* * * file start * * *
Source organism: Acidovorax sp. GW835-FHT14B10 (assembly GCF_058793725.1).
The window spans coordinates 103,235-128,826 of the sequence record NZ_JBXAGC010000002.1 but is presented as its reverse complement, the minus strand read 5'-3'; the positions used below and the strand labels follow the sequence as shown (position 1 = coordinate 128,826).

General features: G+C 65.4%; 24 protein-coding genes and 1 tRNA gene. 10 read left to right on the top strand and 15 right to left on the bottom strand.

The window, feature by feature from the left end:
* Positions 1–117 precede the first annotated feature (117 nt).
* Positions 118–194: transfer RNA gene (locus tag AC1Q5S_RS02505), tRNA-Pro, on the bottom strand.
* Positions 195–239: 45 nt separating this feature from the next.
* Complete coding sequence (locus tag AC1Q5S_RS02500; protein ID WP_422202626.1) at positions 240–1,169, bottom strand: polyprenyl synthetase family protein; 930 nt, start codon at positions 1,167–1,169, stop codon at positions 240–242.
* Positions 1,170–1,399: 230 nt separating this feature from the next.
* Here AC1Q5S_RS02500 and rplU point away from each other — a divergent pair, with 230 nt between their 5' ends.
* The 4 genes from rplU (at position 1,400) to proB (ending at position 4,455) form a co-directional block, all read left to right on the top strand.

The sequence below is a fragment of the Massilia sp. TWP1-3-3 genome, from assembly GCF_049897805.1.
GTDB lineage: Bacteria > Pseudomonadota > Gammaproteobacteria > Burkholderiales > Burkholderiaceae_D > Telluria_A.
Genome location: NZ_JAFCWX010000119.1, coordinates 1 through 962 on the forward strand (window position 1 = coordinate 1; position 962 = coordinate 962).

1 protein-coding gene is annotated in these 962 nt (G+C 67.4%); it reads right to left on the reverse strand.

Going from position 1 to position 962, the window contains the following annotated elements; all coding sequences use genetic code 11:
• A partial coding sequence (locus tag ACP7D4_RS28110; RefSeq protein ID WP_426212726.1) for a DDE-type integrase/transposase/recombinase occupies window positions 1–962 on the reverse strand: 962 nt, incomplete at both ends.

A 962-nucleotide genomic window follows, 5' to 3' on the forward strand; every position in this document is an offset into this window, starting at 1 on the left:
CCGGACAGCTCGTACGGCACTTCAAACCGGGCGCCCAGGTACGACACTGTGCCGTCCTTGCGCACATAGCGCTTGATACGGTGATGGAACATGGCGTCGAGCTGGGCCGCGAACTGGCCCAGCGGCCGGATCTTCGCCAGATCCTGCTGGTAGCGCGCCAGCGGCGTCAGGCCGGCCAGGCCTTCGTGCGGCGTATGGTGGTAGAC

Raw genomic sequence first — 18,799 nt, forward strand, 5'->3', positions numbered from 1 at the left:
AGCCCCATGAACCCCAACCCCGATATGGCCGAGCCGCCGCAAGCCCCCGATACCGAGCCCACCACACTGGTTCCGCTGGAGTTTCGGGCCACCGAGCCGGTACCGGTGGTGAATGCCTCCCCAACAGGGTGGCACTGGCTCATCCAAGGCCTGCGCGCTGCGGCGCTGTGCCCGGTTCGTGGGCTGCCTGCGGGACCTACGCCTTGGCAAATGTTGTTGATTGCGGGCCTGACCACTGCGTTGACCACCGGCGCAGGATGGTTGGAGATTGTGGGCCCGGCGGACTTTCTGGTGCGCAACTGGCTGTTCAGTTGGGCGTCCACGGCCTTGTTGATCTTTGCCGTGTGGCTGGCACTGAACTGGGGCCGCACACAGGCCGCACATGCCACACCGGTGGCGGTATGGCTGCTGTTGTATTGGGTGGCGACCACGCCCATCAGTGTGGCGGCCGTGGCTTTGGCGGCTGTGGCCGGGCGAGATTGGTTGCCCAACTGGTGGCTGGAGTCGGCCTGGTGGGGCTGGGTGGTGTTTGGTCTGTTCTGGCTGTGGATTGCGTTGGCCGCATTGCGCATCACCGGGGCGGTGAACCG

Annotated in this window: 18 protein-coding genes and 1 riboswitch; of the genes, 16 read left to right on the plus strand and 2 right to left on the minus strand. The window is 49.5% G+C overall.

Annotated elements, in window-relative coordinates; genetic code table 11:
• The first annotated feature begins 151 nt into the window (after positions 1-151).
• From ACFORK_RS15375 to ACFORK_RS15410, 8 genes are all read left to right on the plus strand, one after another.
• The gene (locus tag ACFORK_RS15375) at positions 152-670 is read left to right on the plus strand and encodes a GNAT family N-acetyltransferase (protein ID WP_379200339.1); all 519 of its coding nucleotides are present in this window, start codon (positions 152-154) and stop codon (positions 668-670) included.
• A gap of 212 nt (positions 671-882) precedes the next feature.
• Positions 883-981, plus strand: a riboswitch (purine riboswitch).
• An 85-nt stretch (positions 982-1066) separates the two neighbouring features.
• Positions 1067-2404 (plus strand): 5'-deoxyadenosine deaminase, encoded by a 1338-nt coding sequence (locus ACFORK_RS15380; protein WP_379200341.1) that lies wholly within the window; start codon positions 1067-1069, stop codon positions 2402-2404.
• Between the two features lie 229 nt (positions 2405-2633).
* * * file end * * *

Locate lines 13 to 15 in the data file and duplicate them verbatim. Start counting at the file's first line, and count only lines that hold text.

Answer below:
GTDB lineage: Bacteria > Pseudomonadota > Gammaproteobacteria > Burkholderiales > Burkholderiaceae_D > Telluria_A.
Genome location: NZ_JAFCWX010000119.1, coordinates 1 through 962 on the forward strand (window position 1 = coordinate 1; position 962 = coordinate 962).

1 protein-coding gene is annotated in these 962 nt (G+C 67.4%); it reads right to left on the reverse strand.